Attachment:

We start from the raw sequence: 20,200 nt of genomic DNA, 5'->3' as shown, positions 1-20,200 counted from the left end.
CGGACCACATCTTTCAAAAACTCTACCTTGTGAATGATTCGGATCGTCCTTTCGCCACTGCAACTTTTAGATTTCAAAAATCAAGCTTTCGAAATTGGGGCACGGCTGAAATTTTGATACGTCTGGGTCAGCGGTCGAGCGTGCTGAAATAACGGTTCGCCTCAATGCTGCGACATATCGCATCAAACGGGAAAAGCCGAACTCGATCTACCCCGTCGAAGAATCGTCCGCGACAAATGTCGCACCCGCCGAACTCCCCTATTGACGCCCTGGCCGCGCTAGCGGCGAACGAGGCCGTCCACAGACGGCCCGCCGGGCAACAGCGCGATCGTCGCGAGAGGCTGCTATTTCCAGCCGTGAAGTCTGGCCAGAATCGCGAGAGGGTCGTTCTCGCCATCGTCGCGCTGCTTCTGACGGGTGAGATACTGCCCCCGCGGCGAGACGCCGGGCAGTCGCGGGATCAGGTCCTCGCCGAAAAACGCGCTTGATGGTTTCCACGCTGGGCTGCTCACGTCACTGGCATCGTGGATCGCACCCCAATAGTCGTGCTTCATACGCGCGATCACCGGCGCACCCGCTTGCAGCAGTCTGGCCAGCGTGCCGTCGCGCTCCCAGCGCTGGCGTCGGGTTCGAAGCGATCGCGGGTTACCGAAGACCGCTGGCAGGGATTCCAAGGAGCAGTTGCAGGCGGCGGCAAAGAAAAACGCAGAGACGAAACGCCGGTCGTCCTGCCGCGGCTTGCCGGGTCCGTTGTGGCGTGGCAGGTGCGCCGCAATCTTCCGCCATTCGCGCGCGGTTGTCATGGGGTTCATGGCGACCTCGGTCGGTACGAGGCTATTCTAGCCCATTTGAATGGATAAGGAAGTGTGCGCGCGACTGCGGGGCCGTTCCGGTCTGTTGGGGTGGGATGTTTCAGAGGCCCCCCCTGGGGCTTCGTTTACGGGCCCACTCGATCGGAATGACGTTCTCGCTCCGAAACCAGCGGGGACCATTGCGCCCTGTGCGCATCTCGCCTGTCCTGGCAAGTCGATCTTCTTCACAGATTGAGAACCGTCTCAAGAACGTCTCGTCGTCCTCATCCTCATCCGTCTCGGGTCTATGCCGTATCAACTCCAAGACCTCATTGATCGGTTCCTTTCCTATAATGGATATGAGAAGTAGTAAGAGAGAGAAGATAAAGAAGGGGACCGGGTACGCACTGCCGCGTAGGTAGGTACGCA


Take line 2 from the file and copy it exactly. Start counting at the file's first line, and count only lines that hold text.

CGGACCACATCTTTCAAAAACTCTACCTTGTGAATGATTCGGATCGTCCTTTCGCCACTGCAACTTTTAGATTTCAAAAATCAAGCTTTCGAAATTGGGGCACGGCTGAAATTTTGATACGTCTGGGTCAGCGGTCGAGCGTGCTGAAATAACGGTTCGCCTCAATGCTGCGACATATCGCATCAAACGGGAAAAGCCGAACTCGATCTACCCCGTCGAAGAATCGTCCGCGACAAATGTCGCACCCGCCGAACTCCCCTATTGACGCCCTGGCCGCGCTAGCGGCGAACGAGGCCGTCCACAGACGGCCCGCCGGGCAACAGCGCGATCGTCGCGAGAGGCTGCTATTTCCAGCCGTGAAGTCTGGCCAGAATCGCGAGAGGGTCGTTCTCGCCATCGTCGCGCTGCTTCTGACGGGTGAGATACTGCCCCCGCGGCGAGACGCCGGGCAGTCGCGGGATCAGGTCCTCGCCGAAAAACGCGCTTGATGGTTTCCACGCTGGGCTGCTCACGTCACTGGCATCGTGGATCGCACCCCAATAGTCGTGCTTCATACGCGCGATCACCGGCGCACCCGCTTGCAGCAGTCTGGCCAGCGTGCCGTCGCGCTCCCAGCGCTGGCGTCGGGTTCGAAGCGATCGCGGGTTACCGAAGACCGCTGGCAGGGATTCCAAGGAGCAGTTGCAGGCGGCGGCAAAGAAAAACGCAGAGACGAAACGCCGGTCGTCCTGCCGCGGCTTGCCGGGTCCGTTGTGGCGTGGCAGGTGCGCCGCAATCTTCCGCCATTCGCGCGCGGTTGTCATGGGGTTCATGGCGACCTCGGTCGGTACGAGGCTATTCTAGCCCATTTGAATGGATAAGGAAGTGTGCGCGCGACTGCGGGGCCGTTCCGGTCTGTTGGGGTGGGATGTTTCAGAGGCCCCCCCTGGGGCTTCGTTTACGGGCCCACTCGATCGGAATGACGTTCTCGCTCCGAAACCAGCGGGGACCATTGCGCCCTGTGCGCATCTCGCCTGTCCTGGCAAGTCGATCTTCTTCACAGATTGAGAACCGTCTCAAGAACGTCTCGTCGTCCTCATCCTCATCCGTCTCGGGTCTATGCCGTATCAACTCCAAGACCTCATTGATCGGTTCCTTTCCTATAATGGATATGAGAAGTAGTAAGAGAGAGAAGATAAAGAAGGGGACCGGGTACGCACTGCCGCGTAGGTAGGTACGCA